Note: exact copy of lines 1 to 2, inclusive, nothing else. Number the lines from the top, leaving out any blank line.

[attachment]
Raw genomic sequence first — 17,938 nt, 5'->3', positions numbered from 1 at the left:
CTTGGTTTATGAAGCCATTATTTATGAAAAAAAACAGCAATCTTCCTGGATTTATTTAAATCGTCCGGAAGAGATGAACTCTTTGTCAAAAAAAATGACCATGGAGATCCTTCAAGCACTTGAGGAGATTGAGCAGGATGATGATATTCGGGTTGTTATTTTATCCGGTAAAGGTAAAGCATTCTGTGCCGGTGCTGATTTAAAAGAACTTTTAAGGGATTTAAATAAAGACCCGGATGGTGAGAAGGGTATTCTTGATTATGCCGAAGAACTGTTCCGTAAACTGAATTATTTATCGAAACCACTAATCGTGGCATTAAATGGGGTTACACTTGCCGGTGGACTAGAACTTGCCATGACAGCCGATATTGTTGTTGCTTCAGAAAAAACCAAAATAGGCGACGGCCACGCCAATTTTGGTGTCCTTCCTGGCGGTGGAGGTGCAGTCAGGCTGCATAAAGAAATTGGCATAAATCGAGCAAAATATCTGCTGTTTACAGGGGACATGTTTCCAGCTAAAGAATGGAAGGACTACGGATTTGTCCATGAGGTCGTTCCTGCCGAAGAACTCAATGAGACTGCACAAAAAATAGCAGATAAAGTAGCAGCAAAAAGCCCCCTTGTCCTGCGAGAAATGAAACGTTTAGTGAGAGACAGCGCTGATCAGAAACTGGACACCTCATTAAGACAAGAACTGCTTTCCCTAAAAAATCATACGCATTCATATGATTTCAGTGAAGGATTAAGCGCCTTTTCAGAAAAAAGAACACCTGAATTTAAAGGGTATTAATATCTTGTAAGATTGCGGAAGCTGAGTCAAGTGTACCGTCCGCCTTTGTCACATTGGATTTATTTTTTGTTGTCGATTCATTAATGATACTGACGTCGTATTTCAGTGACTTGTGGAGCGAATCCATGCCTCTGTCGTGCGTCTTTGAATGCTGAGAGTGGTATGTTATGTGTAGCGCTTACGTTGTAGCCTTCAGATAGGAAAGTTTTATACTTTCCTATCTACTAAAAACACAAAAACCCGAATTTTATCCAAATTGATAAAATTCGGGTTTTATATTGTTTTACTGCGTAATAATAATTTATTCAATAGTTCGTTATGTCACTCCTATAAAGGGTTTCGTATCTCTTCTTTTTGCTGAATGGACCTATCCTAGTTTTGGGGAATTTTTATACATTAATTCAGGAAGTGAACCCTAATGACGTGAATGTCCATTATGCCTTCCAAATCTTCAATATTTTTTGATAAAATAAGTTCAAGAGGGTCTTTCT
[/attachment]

Raw genomic sequence first — 17,938 nt, 5'->3', positions numbered from 1 at the left:
CTTGGTTTATGAAGCCATTATTTATGAAAAAAAACAGCAATCTTCCTGGATTTATTTAAATCGTCCGGAAGAGATGAACTCTTTGTCAAAAAAAATGACCATGGAGATCCTTCAAGCACTTGAGGAGATTGAGCAGGATGATGATATTCGGGTTGTTATTTTATCCGGTAAAGGTAAAGCATTCTGTGCCGGTGCTGATTTAAAAGAACTTTTAAGGGATTTAAATAAAGACCCGGATGGTGAGAAGGGTATTCTTGATTATGCCGAAGAACTGTTCCGTAAACTGAATTATTTATCGAAACCACTAATCGTGGCATTAAATGGGGTTACACTTGCCGGTGGACTAGAACTTGCCATGACAGCCGATATTGTTGTTGCTTCAGAAAAAACCAAAATAGGCGACGGCCACGCCAATTTTGGTGTCCTTCCTGGCGGTGGAGGTGCAGTCAGGCTGCATAAAGAAATTGGCATAAATCGAGCAAAATATCTGCTGTTTACAGGGGACATGTTTCCAGCTAAAGAATGGAAGGACTACGGATTTGTCCATGAGGTCGTTCCTGCCGAAGAACTCAATGAGACTGCACAAAAAATAGCAGATAAAGTAGCAGCAAAAAGCCCCCTTGTCCTGCGAGAAATGAAACGTTTAGTGAGAGACAGCGCTGATCAGAAACTGGACACCTCATTAAGACAAGAACTGCTTTCCCTAAAAAATCATACGCATTCATATGATTTCAGTGAAGGATTAAGCGCCTTTTCAGAAAAAAGAACACCTGAATTTAAAGGGTATTAATATCTTGTAAGATTGCGGAAGCTGAGTCAAGTGTACCGTCCGCCTTTGTCACATTGGATTTATTTTTTGTTGTCGATTCATTAATGATACTGACGTCGTATTTCAGTGACTTGTGGAGCGAATCCATGCCTCTGTCGTGCGTCTTTGAATGCTGAGAGTGGTATGTTATGTGTAGCGCTTACGTTGTAGCCTTCAGATAGGAAAGTTTTATACTTTCCTATCTACTAAAAACACAAAAACCCGAATTTTATCCAAATTGATAAAATTCGGGTTTTATATTGTTTTACTGCGTAATAATAATTTATTCAATAGTTCGTTATGTCACTCCTATAAAGGGTTTCGTATCTCTTCTTTTTGCTGAATGGACCTATCCTAGTTTTGGGGAATTTTTATACATTAATTCAGGAAGTGAACCCTAATGACGTGAATGTCCATTATGCCTTCCAAATCTTCAATATTTTTTGATAAAATAAGTTCAAGAGGGTCTTTCT